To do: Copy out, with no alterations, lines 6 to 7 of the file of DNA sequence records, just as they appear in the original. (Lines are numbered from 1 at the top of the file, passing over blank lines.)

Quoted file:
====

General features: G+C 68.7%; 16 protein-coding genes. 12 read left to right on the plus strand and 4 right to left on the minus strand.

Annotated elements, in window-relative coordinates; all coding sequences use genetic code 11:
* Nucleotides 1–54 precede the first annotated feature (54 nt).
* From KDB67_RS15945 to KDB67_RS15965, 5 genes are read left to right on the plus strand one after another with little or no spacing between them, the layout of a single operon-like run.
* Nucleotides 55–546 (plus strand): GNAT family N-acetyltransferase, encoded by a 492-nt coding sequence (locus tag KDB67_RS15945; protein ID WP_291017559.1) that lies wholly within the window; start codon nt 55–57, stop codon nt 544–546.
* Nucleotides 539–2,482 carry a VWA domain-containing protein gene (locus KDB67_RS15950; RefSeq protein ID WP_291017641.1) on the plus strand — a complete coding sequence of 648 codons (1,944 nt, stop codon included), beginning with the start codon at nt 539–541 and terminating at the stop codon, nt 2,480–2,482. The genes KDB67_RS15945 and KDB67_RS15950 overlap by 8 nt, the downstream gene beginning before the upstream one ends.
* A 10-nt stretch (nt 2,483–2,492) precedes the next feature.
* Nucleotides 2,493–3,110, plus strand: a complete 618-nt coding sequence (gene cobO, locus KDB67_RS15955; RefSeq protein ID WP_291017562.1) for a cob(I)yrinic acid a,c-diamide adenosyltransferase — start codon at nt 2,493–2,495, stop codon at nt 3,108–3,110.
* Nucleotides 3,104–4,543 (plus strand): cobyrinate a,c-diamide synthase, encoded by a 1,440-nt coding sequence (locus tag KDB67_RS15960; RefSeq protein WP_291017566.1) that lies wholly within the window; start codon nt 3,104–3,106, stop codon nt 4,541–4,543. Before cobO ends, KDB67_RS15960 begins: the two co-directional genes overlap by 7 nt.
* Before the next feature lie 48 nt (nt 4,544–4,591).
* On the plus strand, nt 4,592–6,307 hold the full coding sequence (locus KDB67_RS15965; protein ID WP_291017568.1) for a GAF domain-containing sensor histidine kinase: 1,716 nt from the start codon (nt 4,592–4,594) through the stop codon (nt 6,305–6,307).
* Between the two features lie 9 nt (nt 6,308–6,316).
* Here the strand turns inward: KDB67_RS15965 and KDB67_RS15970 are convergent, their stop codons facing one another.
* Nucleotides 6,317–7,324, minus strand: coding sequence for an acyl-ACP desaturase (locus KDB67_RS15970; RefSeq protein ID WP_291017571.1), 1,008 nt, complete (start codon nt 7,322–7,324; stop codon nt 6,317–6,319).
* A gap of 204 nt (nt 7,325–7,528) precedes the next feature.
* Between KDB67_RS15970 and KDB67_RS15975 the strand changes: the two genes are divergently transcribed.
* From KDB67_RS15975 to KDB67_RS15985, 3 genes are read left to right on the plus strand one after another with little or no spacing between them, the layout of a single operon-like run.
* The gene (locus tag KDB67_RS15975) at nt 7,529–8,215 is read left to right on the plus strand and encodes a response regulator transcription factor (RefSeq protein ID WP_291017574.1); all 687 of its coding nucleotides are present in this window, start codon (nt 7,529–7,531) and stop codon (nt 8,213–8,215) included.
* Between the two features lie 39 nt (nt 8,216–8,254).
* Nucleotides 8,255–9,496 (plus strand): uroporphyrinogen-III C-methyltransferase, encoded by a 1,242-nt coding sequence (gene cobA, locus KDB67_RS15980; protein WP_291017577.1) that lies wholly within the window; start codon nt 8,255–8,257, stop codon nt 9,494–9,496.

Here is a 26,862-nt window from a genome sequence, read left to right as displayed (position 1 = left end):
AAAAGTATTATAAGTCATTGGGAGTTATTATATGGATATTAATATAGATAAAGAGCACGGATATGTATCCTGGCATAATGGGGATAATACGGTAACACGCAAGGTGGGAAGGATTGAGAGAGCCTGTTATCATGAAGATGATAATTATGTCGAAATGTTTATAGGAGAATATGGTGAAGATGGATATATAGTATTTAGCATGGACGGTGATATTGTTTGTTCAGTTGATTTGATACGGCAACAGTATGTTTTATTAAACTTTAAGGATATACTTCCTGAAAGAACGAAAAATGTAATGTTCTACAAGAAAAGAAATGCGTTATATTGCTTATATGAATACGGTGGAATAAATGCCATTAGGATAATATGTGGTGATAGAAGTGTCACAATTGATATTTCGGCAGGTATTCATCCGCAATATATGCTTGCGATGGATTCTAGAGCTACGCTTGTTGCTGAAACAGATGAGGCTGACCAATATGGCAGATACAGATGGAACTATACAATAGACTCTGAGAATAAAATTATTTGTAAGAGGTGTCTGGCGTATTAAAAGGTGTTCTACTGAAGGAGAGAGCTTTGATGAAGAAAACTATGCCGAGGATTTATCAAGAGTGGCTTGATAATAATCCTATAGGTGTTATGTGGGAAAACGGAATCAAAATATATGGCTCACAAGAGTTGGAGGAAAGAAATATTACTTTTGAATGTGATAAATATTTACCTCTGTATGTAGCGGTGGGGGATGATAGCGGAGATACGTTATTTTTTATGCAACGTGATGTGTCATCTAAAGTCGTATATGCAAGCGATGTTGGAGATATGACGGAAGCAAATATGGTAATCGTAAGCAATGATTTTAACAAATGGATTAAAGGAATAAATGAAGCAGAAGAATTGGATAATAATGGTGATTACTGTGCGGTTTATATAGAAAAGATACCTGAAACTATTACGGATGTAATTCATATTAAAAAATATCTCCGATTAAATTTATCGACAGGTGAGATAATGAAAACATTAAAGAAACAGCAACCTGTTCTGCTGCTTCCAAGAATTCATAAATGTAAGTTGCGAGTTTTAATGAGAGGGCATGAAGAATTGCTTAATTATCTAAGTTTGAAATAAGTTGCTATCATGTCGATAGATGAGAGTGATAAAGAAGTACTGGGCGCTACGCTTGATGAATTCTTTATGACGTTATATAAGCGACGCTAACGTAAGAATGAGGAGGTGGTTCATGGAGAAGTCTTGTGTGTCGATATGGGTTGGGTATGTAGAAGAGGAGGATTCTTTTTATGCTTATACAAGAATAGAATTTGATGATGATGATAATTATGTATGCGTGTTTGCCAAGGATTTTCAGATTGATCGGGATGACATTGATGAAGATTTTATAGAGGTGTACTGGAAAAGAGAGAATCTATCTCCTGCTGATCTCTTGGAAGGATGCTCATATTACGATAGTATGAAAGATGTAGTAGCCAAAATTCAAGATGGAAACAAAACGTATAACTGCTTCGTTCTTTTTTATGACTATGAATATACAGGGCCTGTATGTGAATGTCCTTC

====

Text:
* Nucleotides 539–2,482 carry a VWA domain-containing protein gene (locus KDB67_RS15950; RefSeq protein ID WP_291017641.1) on the plus strand — a complete coding sequence of 648 codons (1,944 nt, stop codon included), beginning with the start codon at nt 539–541 and terminating at the stop codon, nt 2,480–2,482. The genes KDB67_RS15945 and KDB67_RS15950 overlap by 8 nt, the downstream gene beginning before the upstream one ends.
* A 10-nt stretch (nt 2,483–2,492) precedes the next feature.